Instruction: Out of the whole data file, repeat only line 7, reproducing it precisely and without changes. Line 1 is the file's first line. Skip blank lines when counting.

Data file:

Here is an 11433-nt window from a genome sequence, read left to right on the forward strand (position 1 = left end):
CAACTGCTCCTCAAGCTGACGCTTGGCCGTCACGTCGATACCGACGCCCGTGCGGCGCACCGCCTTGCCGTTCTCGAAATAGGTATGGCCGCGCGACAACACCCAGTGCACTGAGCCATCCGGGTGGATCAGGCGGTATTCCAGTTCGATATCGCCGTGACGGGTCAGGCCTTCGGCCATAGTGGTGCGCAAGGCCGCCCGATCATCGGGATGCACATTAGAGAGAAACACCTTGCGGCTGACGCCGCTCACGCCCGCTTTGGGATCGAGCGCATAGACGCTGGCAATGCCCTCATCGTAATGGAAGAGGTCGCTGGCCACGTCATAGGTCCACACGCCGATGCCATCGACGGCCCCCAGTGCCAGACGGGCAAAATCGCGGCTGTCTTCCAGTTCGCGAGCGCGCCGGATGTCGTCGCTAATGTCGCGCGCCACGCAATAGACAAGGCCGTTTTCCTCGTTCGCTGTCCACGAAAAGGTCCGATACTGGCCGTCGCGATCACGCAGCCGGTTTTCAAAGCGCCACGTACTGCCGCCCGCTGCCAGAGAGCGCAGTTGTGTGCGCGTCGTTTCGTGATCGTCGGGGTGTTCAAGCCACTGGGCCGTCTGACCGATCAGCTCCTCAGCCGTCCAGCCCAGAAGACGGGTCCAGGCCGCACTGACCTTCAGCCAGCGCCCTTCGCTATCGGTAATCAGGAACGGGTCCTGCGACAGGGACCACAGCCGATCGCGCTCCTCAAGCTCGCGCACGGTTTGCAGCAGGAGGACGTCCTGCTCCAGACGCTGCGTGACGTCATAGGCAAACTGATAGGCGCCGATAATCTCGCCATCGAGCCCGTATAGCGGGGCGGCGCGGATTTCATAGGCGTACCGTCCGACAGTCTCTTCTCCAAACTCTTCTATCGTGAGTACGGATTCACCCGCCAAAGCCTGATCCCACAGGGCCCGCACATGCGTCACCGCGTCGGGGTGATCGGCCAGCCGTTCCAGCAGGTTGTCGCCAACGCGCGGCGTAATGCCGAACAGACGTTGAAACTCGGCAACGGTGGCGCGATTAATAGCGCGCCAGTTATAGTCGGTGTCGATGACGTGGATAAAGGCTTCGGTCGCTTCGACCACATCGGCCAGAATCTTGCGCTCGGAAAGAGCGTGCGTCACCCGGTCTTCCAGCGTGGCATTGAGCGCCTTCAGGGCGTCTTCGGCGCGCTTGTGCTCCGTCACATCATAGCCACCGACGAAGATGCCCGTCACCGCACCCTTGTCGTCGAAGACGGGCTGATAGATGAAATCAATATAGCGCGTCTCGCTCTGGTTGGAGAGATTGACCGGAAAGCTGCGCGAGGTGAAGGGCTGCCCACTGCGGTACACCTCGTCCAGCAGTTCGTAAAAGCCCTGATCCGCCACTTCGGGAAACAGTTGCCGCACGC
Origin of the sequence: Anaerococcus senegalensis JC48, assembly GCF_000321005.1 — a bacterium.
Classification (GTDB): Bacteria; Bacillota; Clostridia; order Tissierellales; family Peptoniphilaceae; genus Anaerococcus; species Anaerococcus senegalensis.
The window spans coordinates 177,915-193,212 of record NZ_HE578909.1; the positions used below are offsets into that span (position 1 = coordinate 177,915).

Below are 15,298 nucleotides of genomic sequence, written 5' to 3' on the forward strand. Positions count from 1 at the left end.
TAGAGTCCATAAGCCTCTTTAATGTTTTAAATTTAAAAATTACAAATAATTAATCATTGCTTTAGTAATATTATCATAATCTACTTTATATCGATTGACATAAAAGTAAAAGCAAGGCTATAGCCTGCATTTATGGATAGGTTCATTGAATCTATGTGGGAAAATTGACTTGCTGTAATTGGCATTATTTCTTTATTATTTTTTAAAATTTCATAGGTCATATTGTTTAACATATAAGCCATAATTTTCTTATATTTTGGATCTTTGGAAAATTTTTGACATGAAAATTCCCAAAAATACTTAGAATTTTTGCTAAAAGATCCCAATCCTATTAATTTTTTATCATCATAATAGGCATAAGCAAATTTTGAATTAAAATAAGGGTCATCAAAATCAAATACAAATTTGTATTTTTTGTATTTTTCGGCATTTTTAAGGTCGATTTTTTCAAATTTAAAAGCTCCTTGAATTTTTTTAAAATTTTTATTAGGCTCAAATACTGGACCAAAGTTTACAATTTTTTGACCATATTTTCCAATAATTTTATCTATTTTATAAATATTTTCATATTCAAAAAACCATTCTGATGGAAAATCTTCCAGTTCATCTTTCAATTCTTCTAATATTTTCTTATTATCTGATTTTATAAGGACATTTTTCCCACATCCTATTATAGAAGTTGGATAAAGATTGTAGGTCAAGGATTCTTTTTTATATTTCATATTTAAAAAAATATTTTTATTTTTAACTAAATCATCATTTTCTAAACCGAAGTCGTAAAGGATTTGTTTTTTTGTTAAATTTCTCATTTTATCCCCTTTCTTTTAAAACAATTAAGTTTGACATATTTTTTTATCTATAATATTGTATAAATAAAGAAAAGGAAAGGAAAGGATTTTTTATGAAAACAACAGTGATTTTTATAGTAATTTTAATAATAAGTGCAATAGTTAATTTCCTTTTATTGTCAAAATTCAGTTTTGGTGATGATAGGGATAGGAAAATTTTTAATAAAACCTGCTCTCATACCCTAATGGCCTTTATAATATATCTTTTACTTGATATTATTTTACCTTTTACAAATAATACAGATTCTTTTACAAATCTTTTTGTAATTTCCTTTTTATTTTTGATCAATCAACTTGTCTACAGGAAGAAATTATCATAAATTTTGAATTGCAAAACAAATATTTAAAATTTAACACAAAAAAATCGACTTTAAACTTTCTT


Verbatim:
TAGAGTCCATAAGCCTCTTTAATGTTTTAAATTTAAAAATTACAAATAATTAATCATTGCTTTAGTAATATTATCATAATCTACTTTATATCGATTGACATAAAAGTAAAAGCAAGGCTATAGCCTGCATTTATGGATAGGTTCATTGAATCTATGTGGGAAAATTGACTTGCTGTAATTGGCATTATTTCTTTATTATTTTTTAAAATTTCATAGGTCATATTGTTTAACATATAAGCCATAATTTTCTTATATTTTGGATCTTTGGAAAATTTTTGACATGAAAATTCCCAAAAATACTTAGAATTTTTGCTAAAAGATCCCAATCCTATTAATTTTTTATCATCATAATAGGCATAAGCAAATTTTGAATTAAAATAAGGGTCATCAAAATCAAATACAAATTTGTATTTTTTGTATTTTTCGGCATTTTTAAGGTCGATTTTTTCAAATTTAAAAGCTCCTTGAATTTTTTTAAAATTTTTATTAGGCTCAAATACTGGACCAAAGTTTACAATTTTTTGACCATATTTTCCAATAATTTTATCTATTTTATAAATATTTTCATATTCAAAAAACCATTCTGATGGAAAATCTTCCAGTTCATCTTTCAATTCTTCTAATATTTTCTTATTATCTGATTTTATAAGGACATTTTTCCCACATCCTATTATAGAAGTTGGATAAAGATTGTAGGTCAAGGATTCTTTTTTATATTTCATATTTAAAAAAATATTTTTATTTTTAACTAAATCATCATTTTCTAAACCGAAGTCGTAAAGGATTTGTTTTTTTGTTAAATTTCTCATTTTATCCCCTTTCTTTTAAAACAATTAAGTTTGACATATTTTTTTATCTATAATATTGTATAAATAAAGAAAAGGAAAGGAAAGGATTTTTTATGAAAACAACAGTGATTTTTATAGTAATTTTAATAATAAGTGCAATAGTTAATTTCCTTTTATTGTCAAAATTCAGTTTTGGTGATGATAGGGATAGGAAAATTTTTAATAAAACCTGCTCTCATACCCTAATGGCCTTTATAATATATCTTTTACTTGATATTATTTTACCTTTTACAAATAATACAGATTCTTTTACAAATCTTTTTGTAATTTCCTTTTTATTTTTGATCAATCAACTTGTCTACAGGAAGAAATTATCATAAATTTTGAATTGCAAAACAAATATTTAAAATTTAACACAAAAAAATCGACTTTAAACTTTCTT